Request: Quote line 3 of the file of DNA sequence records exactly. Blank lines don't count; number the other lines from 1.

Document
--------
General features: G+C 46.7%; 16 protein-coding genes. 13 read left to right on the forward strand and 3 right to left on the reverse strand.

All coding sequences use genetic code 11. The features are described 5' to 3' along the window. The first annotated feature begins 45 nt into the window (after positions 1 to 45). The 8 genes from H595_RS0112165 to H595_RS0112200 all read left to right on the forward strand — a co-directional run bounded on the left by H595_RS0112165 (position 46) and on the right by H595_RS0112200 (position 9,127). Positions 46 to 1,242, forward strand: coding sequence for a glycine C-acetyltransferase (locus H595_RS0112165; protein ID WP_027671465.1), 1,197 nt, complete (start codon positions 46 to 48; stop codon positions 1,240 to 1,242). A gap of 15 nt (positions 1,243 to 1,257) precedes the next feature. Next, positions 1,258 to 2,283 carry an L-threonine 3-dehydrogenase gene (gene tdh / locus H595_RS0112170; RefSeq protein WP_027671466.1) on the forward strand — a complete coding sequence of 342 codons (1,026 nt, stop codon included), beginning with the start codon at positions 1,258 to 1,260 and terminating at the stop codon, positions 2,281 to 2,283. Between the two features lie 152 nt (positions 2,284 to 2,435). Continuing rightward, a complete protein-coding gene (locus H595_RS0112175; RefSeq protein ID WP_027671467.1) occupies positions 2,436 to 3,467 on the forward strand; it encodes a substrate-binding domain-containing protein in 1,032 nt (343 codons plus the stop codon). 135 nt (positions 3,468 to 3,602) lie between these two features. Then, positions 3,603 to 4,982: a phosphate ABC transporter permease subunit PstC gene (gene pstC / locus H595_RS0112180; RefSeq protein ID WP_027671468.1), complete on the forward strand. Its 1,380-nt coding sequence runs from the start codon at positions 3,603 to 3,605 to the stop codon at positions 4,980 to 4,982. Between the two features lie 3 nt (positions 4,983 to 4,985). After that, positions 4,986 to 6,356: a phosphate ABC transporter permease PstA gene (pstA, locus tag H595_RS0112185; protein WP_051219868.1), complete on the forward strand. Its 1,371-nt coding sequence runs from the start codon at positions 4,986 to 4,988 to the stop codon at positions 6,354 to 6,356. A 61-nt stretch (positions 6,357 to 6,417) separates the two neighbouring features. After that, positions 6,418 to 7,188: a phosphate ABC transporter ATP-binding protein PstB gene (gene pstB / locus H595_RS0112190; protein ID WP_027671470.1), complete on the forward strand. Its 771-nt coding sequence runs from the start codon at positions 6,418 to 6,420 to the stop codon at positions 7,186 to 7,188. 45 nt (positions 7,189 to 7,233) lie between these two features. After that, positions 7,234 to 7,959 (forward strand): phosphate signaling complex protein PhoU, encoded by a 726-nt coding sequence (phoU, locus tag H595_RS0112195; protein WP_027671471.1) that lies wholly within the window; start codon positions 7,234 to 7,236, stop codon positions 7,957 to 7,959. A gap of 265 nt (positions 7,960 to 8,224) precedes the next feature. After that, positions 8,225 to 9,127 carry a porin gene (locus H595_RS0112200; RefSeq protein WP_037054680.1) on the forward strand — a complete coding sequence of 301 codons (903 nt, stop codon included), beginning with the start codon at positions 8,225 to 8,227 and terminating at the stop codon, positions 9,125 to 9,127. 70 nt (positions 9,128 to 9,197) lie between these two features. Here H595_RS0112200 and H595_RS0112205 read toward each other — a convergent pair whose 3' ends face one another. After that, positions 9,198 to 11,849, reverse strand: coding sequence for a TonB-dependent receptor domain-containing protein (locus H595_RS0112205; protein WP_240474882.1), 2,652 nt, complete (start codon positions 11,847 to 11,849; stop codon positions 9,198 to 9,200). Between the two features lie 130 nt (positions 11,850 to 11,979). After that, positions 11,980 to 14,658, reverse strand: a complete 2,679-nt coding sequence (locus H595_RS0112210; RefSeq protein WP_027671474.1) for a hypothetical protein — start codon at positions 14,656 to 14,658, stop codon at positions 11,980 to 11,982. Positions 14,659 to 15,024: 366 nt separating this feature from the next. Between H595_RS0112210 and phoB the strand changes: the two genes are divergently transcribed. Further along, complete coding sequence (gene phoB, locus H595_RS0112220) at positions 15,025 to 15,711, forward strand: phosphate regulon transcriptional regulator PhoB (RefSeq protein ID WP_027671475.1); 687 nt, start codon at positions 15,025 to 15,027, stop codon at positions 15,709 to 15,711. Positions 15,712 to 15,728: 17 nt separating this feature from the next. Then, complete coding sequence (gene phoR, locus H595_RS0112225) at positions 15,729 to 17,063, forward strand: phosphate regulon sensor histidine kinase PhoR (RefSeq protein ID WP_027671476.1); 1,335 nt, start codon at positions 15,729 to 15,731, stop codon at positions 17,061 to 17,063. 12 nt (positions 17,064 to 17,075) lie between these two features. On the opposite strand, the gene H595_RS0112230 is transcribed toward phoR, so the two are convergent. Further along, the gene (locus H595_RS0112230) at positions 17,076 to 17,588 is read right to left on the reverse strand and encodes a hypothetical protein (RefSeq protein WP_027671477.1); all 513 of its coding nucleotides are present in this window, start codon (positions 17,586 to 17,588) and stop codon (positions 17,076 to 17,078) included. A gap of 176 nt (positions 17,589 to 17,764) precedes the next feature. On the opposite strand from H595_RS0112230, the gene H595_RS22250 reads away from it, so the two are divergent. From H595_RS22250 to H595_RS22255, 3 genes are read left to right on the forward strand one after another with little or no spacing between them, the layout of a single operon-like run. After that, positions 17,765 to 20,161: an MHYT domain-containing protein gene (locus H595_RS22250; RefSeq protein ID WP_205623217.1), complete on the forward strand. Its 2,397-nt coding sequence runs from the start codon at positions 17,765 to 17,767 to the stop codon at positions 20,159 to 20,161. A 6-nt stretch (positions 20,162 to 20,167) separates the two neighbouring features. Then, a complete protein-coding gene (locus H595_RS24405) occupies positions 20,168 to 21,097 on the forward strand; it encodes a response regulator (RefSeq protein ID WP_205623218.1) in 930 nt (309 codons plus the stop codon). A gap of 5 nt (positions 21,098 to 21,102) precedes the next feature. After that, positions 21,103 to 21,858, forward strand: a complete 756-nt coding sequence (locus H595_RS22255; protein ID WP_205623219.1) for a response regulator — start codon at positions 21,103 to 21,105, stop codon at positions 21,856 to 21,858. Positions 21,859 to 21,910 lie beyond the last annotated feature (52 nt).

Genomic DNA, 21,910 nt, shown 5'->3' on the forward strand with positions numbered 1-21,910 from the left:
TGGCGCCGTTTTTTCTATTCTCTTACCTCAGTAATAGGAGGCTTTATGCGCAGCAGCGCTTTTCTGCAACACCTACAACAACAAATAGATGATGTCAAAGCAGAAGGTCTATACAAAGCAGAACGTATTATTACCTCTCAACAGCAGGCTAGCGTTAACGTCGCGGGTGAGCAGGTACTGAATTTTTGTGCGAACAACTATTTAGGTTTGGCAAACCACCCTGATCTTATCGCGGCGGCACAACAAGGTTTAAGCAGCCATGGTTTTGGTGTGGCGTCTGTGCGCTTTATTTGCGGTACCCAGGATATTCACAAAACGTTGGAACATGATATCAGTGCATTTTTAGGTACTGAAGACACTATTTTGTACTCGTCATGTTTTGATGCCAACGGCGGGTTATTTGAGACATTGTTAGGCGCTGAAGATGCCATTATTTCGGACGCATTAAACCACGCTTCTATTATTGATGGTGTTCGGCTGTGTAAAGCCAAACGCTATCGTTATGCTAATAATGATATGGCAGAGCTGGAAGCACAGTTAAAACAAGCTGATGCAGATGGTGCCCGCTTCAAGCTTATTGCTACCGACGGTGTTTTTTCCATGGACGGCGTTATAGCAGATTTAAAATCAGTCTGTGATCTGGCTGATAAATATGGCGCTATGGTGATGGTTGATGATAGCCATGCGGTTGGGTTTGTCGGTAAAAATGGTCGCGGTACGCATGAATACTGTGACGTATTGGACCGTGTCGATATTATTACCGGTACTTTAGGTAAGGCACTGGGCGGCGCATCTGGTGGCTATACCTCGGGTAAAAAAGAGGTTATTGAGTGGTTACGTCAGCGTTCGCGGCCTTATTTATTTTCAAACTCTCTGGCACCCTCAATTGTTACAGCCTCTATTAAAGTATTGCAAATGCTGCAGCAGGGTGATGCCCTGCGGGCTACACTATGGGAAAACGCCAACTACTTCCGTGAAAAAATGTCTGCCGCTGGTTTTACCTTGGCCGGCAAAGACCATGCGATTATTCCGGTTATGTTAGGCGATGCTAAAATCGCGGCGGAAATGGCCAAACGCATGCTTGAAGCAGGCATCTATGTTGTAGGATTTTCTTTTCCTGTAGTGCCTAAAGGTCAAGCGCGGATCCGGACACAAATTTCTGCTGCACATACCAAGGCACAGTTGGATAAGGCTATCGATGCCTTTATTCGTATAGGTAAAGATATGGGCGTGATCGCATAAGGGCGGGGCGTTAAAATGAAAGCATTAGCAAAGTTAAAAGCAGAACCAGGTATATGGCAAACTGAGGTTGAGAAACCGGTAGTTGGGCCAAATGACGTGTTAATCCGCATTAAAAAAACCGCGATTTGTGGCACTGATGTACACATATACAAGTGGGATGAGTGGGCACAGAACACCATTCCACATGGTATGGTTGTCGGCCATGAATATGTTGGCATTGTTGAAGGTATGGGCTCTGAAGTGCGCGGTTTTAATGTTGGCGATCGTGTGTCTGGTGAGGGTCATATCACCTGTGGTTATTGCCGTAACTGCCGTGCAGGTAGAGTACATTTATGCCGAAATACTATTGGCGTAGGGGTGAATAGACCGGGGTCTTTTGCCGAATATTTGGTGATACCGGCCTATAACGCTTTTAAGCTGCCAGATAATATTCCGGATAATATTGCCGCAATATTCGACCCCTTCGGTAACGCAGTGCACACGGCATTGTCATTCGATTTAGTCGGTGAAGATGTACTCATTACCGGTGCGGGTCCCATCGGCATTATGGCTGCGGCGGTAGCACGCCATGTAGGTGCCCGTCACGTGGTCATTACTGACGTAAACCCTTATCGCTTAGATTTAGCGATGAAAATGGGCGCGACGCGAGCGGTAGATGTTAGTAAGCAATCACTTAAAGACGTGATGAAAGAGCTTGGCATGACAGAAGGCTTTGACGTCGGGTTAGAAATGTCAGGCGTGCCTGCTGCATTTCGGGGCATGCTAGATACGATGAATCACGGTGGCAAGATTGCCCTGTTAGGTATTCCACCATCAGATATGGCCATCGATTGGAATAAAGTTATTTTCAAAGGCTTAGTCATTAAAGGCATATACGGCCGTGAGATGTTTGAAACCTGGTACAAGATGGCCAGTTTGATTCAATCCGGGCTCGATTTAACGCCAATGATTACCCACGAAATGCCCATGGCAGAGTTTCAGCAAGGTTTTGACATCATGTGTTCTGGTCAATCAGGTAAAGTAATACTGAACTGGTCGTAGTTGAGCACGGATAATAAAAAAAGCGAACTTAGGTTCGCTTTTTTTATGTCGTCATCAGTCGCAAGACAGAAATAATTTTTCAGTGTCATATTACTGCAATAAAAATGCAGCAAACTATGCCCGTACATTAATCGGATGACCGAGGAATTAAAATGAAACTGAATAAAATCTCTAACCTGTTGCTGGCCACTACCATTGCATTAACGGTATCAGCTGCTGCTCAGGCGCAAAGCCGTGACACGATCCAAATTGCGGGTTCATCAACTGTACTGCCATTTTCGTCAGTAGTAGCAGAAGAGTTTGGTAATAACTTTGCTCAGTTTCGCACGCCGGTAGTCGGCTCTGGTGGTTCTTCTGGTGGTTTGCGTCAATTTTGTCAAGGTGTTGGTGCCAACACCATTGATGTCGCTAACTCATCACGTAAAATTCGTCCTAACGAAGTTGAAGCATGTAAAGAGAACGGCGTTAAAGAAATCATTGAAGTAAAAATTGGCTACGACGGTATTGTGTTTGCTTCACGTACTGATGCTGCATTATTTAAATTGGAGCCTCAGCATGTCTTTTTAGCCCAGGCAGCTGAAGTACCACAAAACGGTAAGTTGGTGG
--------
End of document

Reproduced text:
Genomic DNA, 21,910 nt, shown 5'->3' on the forward strand with positions numbered 1-21,910 from the left: